In the second, dated June 9, 2017, Iamrachen wrote of telling a journalist that the Al-Qaeda leader Ayman al-Zawahiri, whom he had visited in Tora Bora, Afghanistan, had ordered him to import weapons into the Rif. He said in court that the post was manifestly sarcastic – among other reasons because he had never been to Afghanistan. Mohamed Sadkou, one of his lawyers, told Human Rights Watch that “in his Facebook post, Iamrachen was recounting how he had mocked a journalist who was making ludicrous accusations against him, by telling him imaginary facts and daring him to publish them.” The statement drafted by the police and signed by Iamrachen in June does not include the defendant’s explanation that it was sarcasm.

Iamrachen’s lawyers said he signed his statement to the police without reading it because the officers threatened to leak intimate photos of him and his wife that they had found in the laptop they had seized when arresting him. On June 20, 2017, Iamrachen was heard by investigating judge Abdelkader Chentouf, of the counterterrorism chamber of the Rabat Appeals Court. Sadkou, who was present at the hearing, said Iamrachen requested that Chentouf tell the police not to publish his pictures.

On November 30, during his trial before the counterterrorism court in Salé, Iamrachen told the trial judge he had been coerced to sign the police statement because they had threatened to publish private pictures of his wife, Sadkou said. He filed a motion to dismiss the police statement on the grounds that the defendant had signed it “under coercion and threat.”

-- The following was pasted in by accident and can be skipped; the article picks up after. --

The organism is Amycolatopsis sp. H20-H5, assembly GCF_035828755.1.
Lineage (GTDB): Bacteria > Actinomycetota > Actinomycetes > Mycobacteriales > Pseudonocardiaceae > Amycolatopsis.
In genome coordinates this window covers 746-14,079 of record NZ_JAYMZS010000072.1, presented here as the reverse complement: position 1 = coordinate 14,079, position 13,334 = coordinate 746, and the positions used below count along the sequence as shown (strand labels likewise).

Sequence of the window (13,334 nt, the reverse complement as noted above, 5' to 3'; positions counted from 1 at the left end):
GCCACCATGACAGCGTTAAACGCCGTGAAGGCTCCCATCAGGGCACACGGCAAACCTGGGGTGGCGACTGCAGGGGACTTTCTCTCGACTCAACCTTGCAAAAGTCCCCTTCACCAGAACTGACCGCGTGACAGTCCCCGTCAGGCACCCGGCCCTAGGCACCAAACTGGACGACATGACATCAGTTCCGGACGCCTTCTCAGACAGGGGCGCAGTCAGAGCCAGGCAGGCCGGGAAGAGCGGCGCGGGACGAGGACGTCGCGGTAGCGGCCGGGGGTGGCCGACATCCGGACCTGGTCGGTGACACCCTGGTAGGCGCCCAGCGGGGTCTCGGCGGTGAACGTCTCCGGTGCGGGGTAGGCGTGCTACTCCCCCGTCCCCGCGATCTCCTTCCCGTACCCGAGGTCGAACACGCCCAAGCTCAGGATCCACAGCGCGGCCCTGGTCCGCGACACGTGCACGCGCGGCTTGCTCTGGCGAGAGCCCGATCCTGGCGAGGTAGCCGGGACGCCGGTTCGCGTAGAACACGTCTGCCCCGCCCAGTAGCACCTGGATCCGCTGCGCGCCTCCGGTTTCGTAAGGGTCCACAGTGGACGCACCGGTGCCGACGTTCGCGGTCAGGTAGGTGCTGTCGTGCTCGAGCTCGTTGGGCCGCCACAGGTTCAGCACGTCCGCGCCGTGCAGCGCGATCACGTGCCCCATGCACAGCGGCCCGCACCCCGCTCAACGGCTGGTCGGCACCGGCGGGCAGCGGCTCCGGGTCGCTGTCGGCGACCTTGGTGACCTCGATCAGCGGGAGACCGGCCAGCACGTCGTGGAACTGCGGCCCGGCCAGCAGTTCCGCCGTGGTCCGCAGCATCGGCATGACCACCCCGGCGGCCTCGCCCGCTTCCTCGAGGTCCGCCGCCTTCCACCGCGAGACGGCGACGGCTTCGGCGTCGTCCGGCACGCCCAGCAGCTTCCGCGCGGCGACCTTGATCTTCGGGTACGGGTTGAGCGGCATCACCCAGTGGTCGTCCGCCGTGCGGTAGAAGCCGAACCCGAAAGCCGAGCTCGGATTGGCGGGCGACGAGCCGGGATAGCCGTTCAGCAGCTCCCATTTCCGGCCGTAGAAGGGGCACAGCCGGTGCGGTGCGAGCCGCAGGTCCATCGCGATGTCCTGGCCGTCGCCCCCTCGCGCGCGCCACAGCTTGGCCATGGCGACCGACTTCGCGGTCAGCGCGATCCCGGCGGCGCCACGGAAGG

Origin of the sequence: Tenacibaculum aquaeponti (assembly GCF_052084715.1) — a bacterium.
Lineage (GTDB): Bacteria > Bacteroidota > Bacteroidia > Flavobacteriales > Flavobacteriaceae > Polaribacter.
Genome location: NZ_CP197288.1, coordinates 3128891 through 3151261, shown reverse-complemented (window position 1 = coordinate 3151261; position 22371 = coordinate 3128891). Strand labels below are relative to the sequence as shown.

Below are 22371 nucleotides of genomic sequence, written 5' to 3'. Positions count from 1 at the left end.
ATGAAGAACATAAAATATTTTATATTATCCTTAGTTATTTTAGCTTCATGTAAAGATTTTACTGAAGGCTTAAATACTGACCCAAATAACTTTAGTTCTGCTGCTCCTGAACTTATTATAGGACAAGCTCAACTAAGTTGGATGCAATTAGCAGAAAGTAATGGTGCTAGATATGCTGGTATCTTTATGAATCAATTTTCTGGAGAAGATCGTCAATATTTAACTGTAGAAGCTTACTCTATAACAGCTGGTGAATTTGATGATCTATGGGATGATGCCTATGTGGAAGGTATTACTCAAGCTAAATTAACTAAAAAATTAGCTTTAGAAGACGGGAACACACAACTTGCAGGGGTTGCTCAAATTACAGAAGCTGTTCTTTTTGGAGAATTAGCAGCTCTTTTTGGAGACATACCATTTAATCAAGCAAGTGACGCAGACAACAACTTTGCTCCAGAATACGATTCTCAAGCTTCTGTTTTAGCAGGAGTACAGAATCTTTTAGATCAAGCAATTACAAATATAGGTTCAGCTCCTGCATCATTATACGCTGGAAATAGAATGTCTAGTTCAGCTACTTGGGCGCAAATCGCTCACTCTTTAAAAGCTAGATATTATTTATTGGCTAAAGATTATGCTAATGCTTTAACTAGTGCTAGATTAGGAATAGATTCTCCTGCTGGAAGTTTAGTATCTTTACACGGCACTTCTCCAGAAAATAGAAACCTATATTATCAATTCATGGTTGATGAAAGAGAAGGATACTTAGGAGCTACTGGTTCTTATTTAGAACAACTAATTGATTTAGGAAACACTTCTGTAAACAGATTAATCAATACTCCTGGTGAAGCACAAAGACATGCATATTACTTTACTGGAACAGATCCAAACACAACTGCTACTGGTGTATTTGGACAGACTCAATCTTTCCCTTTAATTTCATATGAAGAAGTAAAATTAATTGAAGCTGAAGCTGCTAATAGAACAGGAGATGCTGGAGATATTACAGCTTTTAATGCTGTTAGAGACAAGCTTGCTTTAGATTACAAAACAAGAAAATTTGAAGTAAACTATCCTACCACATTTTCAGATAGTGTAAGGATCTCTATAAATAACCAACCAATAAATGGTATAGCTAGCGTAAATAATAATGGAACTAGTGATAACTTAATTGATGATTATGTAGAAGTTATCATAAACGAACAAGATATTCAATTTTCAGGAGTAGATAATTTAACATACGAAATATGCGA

The court rejected the motion, saying that “after reviewing the police statement, the court noticed that the defendant not only applied his signature to it, but also wrote his name; which prompted the court to reject the (defense’s) motion due to its lack of seriousness.” The judgment did not give any indication that the court had considered, let alone examined the claim that the confession was coerced, including why or how writing his name in addition to his signature proved that the defendant had signed voluntarily.

Article 293 of Morocco’s Code of Penal Procedure provides that no statement prepared by the police may be admitted into evidence if it is obtained through coercion or violence. Moroccan and international law also require the judge to reject a coerced statement. The African Principles on the right to a fair trial, drafted by the African human rights commission, state that, “Any confession or other evidence obtained by any form of coercion or force may not be admitted as evidence or considered as probative of any fact at trial or in sentencing.” Morocco joined the African Union in 2017, and is bound to implement these human rights standards.

Morocco’s criminal laws on incitement have been repeatedly criticized as too vague and broad, risking criminalizing free expression, and of being so arbitrary that a person cannot reasonably predict what acts will be considered crimes. Reforms should eliminate references to such vague terms as “praising” terrorism and specify that criminal incitement requires the presence of an actual risk that the act will be committed, Human Rights Watch said. They also should expressly refer to two elements of intent – the intent to communicate a message, and the intent that this message incites the commission of a criminal act.

“The court chose to say nothing about Iamrachen’s explanations for his Facebook posts nor to investigate his claims of a coerced confession, and to rely solely on that confession before sentencing him to five years in prison,” Whitson said. “This may well not be a terrorism case at all, but rather a twisted effort to punish yet another leader of a protest movement that the Moroccan government seems determined to crush.”